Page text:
Friday, March 9, 2018

All Is Well

I’d been praying for some time to FEEL some of the things I know. To feel them again – because I’ve felt them before. You all have too. At times. Even if you didn’t quite recognize what you were feeling (or even if your language to describe it is different from my own): that marvelous sensation when your mortal/natural self gives way a little – is pried open – and your immortal spirit can BREATHE. It can cup it’s fingers around this rough earthly mind and heart you’ve been given and whisper, “Listen!”. Truth. And you can FEEL it . . . truth and beauty and goodness and HOPE flooding through you. The connection your spirit has to God and light and all things eternal becoming, for a few moments, the perfect reality that it actually is. An open channel between heaven, Christ, all of pre-mortality . . . and your own soul. It always feels like the sky expands. And always always the message: . . . all is well. All is well.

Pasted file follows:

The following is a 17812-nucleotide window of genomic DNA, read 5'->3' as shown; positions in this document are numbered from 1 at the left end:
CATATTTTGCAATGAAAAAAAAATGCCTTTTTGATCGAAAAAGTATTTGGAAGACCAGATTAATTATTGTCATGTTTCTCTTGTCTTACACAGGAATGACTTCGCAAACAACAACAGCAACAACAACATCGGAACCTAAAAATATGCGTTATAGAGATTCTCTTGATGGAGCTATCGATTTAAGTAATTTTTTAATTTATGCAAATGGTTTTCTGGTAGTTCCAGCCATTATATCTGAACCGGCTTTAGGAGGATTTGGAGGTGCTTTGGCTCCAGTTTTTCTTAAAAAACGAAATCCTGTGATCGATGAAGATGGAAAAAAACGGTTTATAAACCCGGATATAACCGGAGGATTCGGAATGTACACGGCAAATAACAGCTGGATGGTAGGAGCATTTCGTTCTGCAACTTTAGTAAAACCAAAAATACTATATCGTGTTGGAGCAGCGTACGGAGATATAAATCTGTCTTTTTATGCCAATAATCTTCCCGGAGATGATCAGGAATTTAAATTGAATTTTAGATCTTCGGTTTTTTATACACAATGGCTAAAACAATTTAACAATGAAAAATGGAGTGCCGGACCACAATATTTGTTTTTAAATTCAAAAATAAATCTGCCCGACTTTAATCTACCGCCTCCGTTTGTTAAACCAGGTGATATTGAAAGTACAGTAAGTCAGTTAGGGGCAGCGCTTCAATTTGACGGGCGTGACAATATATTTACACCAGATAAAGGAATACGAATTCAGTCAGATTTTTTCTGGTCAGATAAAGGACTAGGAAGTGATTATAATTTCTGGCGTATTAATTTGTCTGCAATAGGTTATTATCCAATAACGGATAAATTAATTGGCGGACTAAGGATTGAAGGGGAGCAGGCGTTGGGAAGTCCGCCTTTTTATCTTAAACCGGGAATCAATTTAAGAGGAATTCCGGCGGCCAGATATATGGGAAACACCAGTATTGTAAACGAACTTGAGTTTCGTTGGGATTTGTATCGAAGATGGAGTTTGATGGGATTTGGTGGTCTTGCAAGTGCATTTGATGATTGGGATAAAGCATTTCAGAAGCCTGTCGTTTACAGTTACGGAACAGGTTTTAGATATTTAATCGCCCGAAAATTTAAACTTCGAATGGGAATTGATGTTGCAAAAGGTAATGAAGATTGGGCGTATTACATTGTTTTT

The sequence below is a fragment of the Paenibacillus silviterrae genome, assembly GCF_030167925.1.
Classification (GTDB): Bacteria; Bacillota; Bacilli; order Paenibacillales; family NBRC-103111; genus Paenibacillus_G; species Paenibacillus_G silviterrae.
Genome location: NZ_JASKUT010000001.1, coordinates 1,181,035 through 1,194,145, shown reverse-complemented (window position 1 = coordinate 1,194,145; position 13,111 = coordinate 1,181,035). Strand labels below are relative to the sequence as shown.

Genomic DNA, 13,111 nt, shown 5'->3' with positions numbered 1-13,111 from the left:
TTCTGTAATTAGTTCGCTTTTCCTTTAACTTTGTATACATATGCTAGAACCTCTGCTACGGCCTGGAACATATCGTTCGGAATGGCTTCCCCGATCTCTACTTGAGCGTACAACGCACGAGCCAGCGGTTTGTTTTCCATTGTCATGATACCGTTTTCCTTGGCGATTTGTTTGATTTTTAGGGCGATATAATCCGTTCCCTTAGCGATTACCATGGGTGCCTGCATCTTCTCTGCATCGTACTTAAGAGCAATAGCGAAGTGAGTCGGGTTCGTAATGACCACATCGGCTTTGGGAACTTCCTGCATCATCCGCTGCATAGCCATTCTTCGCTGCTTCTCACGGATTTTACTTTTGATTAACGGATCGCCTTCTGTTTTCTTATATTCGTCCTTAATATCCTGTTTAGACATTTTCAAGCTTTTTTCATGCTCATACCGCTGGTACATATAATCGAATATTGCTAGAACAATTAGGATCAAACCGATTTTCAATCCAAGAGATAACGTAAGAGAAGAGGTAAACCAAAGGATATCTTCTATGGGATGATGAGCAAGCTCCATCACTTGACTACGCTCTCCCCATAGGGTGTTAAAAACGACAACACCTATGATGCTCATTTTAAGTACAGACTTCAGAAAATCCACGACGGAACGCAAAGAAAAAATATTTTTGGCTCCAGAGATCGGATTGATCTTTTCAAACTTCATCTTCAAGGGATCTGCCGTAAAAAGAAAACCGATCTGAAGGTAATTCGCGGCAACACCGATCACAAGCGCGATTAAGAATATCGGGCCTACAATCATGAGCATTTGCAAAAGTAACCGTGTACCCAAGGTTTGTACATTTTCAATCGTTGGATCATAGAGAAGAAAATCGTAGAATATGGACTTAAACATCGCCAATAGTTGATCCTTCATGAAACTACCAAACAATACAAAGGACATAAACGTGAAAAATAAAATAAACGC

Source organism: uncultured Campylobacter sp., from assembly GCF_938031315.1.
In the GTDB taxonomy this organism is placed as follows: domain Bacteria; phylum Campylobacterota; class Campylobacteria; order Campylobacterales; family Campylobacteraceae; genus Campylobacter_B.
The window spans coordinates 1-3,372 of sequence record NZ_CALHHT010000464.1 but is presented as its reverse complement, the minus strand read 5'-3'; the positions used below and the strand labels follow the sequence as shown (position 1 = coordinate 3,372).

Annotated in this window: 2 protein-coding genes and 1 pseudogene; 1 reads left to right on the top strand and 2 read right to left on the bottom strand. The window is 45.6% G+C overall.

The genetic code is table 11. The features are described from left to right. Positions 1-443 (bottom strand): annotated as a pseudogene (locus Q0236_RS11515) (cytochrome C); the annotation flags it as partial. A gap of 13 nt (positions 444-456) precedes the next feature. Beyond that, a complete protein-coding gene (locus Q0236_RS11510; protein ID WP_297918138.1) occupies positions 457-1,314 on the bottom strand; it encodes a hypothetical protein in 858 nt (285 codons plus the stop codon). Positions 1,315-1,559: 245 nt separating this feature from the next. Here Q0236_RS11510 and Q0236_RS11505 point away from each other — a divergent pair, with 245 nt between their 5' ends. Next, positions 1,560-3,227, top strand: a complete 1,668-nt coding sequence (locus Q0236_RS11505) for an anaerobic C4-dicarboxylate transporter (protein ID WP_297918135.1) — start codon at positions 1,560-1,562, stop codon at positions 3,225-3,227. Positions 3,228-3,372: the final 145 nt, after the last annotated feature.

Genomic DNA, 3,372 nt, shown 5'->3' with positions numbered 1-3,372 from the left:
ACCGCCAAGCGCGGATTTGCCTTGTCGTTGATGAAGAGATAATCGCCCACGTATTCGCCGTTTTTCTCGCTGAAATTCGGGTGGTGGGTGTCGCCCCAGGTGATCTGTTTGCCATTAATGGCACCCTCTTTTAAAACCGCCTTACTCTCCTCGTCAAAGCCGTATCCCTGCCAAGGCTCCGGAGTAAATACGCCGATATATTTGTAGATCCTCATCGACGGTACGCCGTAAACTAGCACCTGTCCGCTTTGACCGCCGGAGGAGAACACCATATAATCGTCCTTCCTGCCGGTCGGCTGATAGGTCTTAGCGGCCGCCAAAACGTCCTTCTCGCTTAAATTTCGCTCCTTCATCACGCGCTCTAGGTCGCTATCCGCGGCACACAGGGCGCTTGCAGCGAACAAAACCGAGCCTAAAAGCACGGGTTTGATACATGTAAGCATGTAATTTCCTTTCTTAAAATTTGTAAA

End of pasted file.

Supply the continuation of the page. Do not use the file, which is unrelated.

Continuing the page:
In any case, I’d been pleading to feel it again. Because I can write it down. And I can remember it happened. But it is impossible – utterly impossible – to simply recreate the sensations, thoughts and emotions. They can’t be imagined up. They can’t be magicked into existence. They can’t be pretended. Which is part of why they are so valuable and so real to me. Because those moments . . . are the most undeniable moments of truth and clarity I ever experience. Between them is where I hang tight to that strong cord of faith – pulling myself actively along – hand over hand. Ah. I see that’s not my own analogy is it. Lehi saw it. I KNOW the things I believe. They are there in my mind. And I pull towards them, but . . . only once in awhile do I get to feel them in the way I long to. And because my mind has felt extra cluttered and clouded of late – not because of any particular challenge alone, simply because – that’s the mortal condition I suppose, I’d been asking to have another glimpse – to be able to exhale, drop the load of my daily demands, and, just for a moment, feel eternity, assurance and peace again.